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Vashi Nedomansky
Filmmaker
151

Na man, look at the timeline. There are dialogue scenes there where it's cutting back to the same shot over and over. You can't count each one of those as an individual shot.

August 10, 2017 at 4:22PM

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I understand what you are implying but it's much more complicated than that. I was there for the edit and can assure you that in every scene (including dialog close ups that go back and forth) there were up to 20+ takes for every shot. That's 400 minimum permutations for editor Kirk Baxter to consider on every single edit. Every shot by definition is an "individual shot". Every shot is numbered and passed down the pipeline to color and sound. If you want to count only different shot sizes used in the film as "individual shots", that's completely fine but a professional post production workflow cannot function without individual shots being itemized and cataloged. With over 500+ hours of footage shot for GONE GIRL...so many options exist for every shot used and every shot is an integral component to create the final film.

August 11, 2017 at 12:19AM

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Vashi Nedomansky
Filmmaker
151

what a fab idea! are there any other websites that offer such shot-by-shot breakdowns out there?

August 9, 2017 at 3:44PM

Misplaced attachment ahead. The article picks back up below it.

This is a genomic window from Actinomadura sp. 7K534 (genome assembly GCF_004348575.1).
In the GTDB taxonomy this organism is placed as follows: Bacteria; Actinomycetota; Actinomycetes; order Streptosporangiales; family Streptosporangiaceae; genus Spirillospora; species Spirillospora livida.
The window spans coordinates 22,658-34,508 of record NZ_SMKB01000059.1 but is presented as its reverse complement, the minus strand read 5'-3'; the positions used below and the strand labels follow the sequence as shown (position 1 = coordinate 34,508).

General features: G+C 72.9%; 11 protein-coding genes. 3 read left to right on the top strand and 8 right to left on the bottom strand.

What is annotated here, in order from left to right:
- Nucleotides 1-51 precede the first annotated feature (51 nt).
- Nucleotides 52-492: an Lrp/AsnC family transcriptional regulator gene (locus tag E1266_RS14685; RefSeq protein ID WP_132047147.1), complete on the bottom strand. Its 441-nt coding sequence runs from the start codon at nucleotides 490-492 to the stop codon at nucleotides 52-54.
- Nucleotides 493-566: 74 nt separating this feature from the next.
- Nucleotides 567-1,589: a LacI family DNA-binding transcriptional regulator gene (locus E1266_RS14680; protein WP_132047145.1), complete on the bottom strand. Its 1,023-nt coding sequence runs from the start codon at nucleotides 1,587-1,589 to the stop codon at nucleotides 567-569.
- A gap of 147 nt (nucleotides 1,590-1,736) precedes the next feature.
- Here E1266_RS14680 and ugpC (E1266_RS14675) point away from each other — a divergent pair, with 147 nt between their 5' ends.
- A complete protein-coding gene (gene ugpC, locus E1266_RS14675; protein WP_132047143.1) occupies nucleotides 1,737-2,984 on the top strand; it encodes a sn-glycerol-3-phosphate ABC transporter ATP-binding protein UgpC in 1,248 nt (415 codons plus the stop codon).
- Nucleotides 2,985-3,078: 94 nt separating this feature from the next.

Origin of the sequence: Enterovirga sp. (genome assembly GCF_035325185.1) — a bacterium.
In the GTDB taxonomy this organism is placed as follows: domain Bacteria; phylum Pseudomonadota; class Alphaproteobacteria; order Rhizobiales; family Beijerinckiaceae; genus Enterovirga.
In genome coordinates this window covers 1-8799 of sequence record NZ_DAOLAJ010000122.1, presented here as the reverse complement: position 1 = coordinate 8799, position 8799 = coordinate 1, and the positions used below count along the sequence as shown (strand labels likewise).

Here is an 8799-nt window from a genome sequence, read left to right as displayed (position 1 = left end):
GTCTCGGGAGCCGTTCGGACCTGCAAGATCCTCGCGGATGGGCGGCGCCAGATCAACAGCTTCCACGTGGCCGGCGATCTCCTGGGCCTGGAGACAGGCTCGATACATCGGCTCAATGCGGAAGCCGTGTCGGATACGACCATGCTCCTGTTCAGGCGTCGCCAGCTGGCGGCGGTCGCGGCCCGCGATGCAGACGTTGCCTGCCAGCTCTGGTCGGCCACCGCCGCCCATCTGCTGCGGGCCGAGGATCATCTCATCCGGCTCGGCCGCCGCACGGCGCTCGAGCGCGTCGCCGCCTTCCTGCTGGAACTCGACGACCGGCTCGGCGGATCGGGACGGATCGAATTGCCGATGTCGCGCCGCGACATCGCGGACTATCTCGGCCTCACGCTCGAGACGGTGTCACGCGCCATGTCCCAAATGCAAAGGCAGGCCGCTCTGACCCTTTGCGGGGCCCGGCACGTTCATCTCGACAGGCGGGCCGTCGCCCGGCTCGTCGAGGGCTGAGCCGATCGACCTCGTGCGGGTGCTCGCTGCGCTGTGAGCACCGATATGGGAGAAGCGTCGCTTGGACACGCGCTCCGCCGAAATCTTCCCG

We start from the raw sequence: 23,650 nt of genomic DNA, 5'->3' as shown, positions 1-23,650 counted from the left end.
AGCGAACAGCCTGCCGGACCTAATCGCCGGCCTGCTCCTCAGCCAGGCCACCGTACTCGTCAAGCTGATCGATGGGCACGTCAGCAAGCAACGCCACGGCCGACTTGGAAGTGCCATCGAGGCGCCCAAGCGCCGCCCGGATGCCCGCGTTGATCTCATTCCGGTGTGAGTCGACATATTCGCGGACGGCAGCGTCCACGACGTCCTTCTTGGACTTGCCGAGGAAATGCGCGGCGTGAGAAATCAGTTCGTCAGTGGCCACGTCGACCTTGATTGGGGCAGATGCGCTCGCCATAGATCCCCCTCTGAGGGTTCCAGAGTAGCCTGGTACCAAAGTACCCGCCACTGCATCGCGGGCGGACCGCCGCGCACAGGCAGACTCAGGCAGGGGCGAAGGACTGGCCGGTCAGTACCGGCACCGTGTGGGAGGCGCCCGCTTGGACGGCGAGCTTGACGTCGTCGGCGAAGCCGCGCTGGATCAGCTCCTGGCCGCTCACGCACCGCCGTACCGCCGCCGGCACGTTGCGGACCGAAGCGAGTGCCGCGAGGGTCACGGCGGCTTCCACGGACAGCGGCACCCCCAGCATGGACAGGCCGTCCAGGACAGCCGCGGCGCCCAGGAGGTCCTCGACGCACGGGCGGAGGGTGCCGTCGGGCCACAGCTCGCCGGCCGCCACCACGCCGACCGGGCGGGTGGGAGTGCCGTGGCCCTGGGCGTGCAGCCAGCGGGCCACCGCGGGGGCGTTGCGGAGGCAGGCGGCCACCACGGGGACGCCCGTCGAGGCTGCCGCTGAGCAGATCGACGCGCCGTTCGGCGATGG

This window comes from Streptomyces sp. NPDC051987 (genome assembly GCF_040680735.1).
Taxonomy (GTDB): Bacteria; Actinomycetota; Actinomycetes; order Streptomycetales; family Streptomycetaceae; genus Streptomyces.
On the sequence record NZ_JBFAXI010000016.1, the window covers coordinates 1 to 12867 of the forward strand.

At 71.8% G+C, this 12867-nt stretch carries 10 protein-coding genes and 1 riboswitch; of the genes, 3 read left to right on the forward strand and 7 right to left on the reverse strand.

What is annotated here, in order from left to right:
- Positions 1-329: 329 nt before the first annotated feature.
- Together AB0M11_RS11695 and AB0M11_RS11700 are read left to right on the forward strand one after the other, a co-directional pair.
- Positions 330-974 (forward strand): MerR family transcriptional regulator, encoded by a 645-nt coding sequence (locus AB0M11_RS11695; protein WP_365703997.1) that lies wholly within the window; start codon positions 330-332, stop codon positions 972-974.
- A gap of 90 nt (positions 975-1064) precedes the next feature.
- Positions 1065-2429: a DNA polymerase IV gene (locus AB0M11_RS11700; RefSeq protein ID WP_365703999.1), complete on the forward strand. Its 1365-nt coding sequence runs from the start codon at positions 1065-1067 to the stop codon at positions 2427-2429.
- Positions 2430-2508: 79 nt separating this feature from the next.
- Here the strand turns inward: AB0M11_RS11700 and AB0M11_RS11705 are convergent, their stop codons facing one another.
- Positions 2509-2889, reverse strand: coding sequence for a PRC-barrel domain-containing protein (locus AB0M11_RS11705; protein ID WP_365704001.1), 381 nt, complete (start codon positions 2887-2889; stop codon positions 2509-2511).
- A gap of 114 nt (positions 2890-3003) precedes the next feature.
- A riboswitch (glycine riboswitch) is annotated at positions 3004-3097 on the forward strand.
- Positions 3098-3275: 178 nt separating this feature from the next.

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Manya Kay
Independent Filmmaker
74

I guess https://www.cinestills.eu comes close!

August 9, 2017 at 8:13PM

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evanerichards.com has a pretty good collection.

August 15, 2017 at 10:14AM

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Like seeing this but, after clicking on the images here, I see single hi-res jpegs on Vashi's site of the entire group of cuts. Even in 8K(?) the thumbnails are so small they provide only a modicum of value. Thanks but, if they were only larger...

August 9, 2017 at 4:12PM

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Richard Krall
richardkrall.com
559

Try clicking on the individual shot groupings on Vashi's site. You should get a much bigger version when you do.

August 9, 2017 at 5:28PM

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Liz Nord
Editor-in-Chief & Lead Producer
Documentary Filmmaker/Multi-platform Producer

Yes, I did that. Thumbnails measure approximately 1/2" by 1". Still too small to make an effective study of it.

August 10, 2017 at 11:13AM

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Richard Krall
richardkrall.com
559

The analysis is on total shot length not so much the actual frames themselves. There's not really much you can gain from these thumbnails - where as you can learn a lot more by actually watching the scenes play out